Connect to share and comment
By Rami Amichay
HAIFA, Israel (Reuters) - An Israeli court jailed six Israeli Arab citizens on Thursday over the mob killing in 2005 of a Jewish gunman after he went on a deadly rampage on a bus in their town.
None of The six men from Shfaram in northern Israel had been convicted of directly causing the death of Eden Nathan-Zaada, a 19-year-old army deserter and far-right settler in the occupied West Bank. They were convicted of lesser counts along with a seventh defendant, who received a suspended prison term.
Defense lawyer Siry Khourieh had argued during the trial that it was unfair, as the men had acted in self-defence. Israeli Jews are seldom prosecuted for killing assailants at the scene of an incident, Khourieh said.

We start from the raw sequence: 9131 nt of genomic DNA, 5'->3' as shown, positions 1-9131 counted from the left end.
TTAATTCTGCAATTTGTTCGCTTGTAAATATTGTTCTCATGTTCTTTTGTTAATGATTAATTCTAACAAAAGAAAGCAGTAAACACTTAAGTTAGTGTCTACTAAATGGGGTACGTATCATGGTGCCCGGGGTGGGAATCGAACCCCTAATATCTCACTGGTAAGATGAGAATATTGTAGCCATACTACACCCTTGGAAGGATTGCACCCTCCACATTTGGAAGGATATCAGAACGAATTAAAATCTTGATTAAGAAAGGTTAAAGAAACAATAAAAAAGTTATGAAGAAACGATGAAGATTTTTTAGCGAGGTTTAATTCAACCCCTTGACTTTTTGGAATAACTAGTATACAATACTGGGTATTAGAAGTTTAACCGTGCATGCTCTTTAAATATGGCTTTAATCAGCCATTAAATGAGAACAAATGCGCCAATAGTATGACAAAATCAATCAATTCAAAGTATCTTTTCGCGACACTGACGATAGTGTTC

Arabs, the vast majority of them Muslim, make up around one fifth of the Jewish state's citizenry, and inter-ethnic relations have long been strained by Israel's conflict with the Palestinians, who want occupied territories for a future state.
The Haifa District Court sentenced three of the men to 24 months behind bars and three others to 11- to 20-month terms. Scores of Shfaram residents demonstrated outside the court and chanted in support of the seven defendants.
Wearing a military uniform and Jewish skullcap, Nathan-Zaada opened fire aboard a bus in Shfaram, killing four Arabs. Twenty-two people, all but seven of them Arabs, were wounded.
Enraged townspeople then killed Nathan-Zaada at the scene as police tried to intervene.
Security officials said later the gunman had apparently hoped to trigger sectarian violence to try and derail Israel's 2005 withdrawal of settlers and soldiers from the Gaza Strip, which went ahead weeks later.
On July 29, the court convicted four of the men of attempted manslaughter, two of aggravated assault and a seventh of assault and obstruction of a police officer.
The court found that Nathan-Zaada had already been subdued, disarmed and handcuffed by police after his shooting spree when a mob set upon him, stomping and stoning him to death.
(Writing by Ori Lewis; Editing by Mark Heinrich)